Paul cites Hab 2:4 in Romans,” For I am not ashamed of the gospel: for it is the power of God unto salvation to every one that believes; to the Jew first, and also to the Greek. For therein is revealed a righteousness of God from faith unto faith: as it is written, “But the righteous shall live by faith” (1:16-17). Just as in Habakkuk, he is encouraging the righteous remnant to trust in God for their salvation through the saving gospel of Jesus Christ. This verse in Romans had a tremendous impact on Martin Luther, the founder of the Reformation Movement. I encourage you to stop here and read “Luther’s breakthrough in Romans”. https://lutheranreformation.org/theology/luthers-breakthrough-romans/ It introduces the term “infused grace” from Catholicism. God infuses or puts grace in believers so that by their righteous actions (penance and the rituals of Catholicism) can become righteous. That is a works based righteousness. Luther, using Hab 2:4, came to realize that righteousness is “imputed righteousness” where God reckons us to be right in his eyes, not on the basis of our works, but on the basis of our faith, our trusting in what Jesus did for us on the cross. His comment on this verse: ‘The righteous shall live by faith.’ Now I felt as though I had been reborn altogether and had entered Paradise. In the same moment the face of the whole of Scripture became apparent to me. My mind ran through the Scriptures, as far as I was able to recollect them, seeking analogies in other phrases, such as the work of God, by which He makes us strong, the wisdom of God, by which He makes us wise, the strength of God, the salvation of God, the glory of God. Just as intensely as I had now hated the expression ‘the righteousness of God,’ I now lovingly praised this most pleasant word. This passage from Paul became to me the very gate to Paradise.” [6] He had come to hate righteousness because he could never do enough penance or rituals to obtain it, but now he could love the fact that God makes us righteous simply through our faith. This verse will change the lives of all who are living under some legalistic works based system of religion. My own Church of Christ movement put so much emphasis on correct doctrine and working faith that it became similar to the Catholicism that Luther was raised in. We ended up leaving people to trust in their knowledge and works rather than the grace of God for their salvation. We seldom stressed that we are “saved by grace through faith and not works” (Ephesians 2:8,9) for fear that someone will adopt the Calvinistic “can’t fall from grace” error. Our teaching left believers with very little assurance of their salvation even though we worked hard to try to obtain it. It also caused many splits over minor doctrines that we made heaven/hell issues in our zeal for obedience to the truth. Many have “discovered grace” and felt the same experience that Luther did. They now have full assurance of their salvation. They no longer divide over minor issues, trusting that God’s grace will save us even though we disagree on minor issues. I remember how excited I was to get into a deep study of the book of Romans in the school of preaching that I attended for 2 years. Few east of the Mississippi River had boldly taught the message of Romans, but my Romans teacher did, and it changed my theology drastically.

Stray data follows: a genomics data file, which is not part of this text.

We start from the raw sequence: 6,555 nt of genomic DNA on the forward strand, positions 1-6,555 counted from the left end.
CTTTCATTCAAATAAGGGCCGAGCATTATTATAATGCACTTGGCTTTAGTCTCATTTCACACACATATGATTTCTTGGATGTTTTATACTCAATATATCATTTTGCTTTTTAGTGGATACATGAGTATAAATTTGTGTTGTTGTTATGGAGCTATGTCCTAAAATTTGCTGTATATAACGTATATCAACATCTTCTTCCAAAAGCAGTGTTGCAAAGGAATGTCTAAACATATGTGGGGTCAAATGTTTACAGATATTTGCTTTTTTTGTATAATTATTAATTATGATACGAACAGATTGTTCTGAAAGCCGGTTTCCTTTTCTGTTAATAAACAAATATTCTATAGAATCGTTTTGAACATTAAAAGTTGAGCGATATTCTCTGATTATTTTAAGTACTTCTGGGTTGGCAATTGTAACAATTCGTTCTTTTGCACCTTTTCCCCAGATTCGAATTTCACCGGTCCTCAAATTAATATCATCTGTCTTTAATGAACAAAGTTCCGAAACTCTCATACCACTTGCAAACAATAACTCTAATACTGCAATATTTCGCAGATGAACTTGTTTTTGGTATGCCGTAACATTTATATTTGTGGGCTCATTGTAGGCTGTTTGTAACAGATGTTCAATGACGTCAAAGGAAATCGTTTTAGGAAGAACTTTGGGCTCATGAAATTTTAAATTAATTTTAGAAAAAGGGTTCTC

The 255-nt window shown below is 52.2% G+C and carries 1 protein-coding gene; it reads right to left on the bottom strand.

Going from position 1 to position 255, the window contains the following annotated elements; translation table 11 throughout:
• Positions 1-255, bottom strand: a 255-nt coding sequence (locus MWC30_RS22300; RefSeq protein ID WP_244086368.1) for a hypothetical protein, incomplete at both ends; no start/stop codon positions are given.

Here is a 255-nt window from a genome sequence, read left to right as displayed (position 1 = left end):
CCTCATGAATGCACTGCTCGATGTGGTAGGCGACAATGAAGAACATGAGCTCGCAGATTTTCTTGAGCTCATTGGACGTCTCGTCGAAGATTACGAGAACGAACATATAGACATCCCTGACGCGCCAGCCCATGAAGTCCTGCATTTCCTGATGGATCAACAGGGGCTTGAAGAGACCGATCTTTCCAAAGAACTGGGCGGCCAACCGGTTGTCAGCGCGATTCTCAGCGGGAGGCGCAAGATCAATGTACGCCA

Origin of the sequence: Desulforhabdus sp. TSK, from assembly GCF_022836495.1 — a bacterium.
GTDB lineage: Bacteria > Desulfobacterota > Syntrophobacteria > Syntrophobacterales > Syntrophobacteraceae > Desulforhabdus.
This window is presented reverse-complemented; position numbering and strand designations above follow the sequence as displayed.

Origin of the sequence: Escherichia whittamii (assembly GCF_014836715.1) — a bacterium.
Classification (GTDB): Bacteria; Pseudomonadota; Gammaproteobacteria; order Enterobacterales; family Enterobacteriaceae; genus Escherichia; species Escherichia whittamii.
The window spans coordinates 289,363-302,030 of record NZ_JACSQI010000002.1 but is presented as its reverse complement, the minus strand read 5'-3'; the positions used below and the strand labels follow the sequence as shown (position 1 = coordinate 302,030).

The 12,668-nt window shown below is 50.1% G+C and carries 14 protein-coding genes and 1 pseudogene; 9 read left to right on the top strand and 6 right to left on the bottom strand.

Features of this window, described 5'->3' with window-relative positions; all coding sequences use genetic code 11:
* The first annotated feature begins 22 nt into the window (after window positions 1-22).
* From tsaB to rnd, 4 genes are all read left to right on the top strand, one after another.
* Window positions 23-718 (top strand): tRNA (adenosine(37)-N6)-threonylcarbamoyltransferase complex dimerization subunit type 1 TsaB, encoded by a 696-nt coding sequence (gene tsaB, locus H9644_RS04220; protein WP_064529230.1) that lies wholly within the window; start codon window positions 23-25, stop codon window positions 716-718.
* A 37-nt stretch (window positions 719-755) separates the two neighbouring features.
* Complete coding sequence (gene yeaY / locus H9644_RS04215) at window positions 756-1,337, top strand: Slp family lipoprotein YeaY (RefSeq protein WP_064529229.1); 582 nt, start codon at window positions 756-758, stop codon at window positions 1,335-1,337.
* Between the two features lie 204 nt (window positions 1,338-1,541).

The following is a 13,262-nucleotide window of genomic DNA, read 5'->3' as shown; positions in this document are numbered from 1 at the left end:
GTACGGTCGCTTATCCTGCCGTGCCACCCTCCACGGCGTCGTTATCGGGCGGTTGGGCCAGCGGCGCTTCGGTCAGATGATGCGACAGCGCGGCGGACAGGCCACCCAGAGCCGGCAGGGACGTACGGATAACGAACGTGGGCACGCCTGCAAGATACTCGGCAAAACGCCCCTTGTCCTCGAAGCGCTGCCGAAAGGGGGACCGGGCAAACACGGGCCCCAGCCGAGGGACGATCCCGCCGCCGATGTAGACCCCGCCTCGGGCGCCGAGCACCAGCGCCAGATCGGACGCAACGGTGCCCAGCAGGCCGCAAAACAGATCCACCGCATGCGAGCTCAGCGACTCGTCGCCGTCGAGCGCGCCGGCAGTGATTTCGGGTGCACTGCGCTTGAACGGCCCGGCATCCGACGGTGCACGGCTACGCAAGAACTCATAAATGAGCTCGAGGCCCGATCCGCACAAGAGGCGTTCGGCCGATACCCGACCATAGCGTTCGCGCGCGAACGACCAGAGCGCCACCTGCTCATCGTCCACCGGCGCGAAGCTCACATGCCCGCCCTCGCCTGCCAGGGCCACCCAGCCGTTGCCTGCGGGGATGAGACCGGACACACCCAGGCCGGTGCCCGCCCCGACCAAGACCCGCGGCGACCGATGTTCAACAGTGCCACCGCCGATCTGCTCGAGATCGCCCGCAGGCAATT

Chapter 3 concludes with Habakkuk’s reaction to God’s 2nd answer about punishing the Babylonians one day. 3:2 Lord, I have heard [an]the report about You and[ao]I fear. O Lord, revive Your work in the midst of the years,
In the midst of the years make it known; In wrath remember [ap]mercy.” 3:16-10

I heard and my [ay]inward parts trembled,
At the sound my lips quivered.
Decay enters my bones,
And in my place I tremble.
Because I must wait quietly for the day of distress,
[az]For the people to arise who will invade us.
17 Though the fig tree should not blossom
And there be no [ba]fruit on the vines,
Though the yield of the olive should fail
And the fields produce no food,
Though the flock should be cut off from the fold
And there be no cattle in the stalls,
18 Yet I will exult in the Lord,
I will rejoice in the God of my salvation.
19 The Lord [bb]God is my strength,
And He has made my feet like hinds’ feet,
And makes me walk on my high places.

He can only trust God and wait for Him to act. He dreads the invading Babylonian army that will destroy the temple and Jerusalem and take Judah captive for 70 years. He can only beg that God be merciful as He executes His wrath on Judah. Somehow, he even comes to “exult and rejoice” in God in spite of the impending judgment that is coming on Judah. No doubt he lived to see the fall of Jerusalem and yet had faith that in the long run God would do what was best. Even the righteous remnant in Judah would suffer, but they could rejoice in their suffering. The righteous remnant of believers all across the globe can rejoice in their suffering. Many persecuted believers in Muslim and atheistic countries can rejoice in the message of Habakkuk.

So, when your eyes see things in life where you question why God allows bad, evil stuff to happen, and you begin to have doubts about God’s very existence or doubts about His character (is He a God of justice), then read the book of Habakkuk. Be silent and trust God. Try to rejoice in God. Try to assure others that God is still the one true God. Don’t feel guilty about your doubts and questions you are asking God. Study the Bible to find all the answers you can find.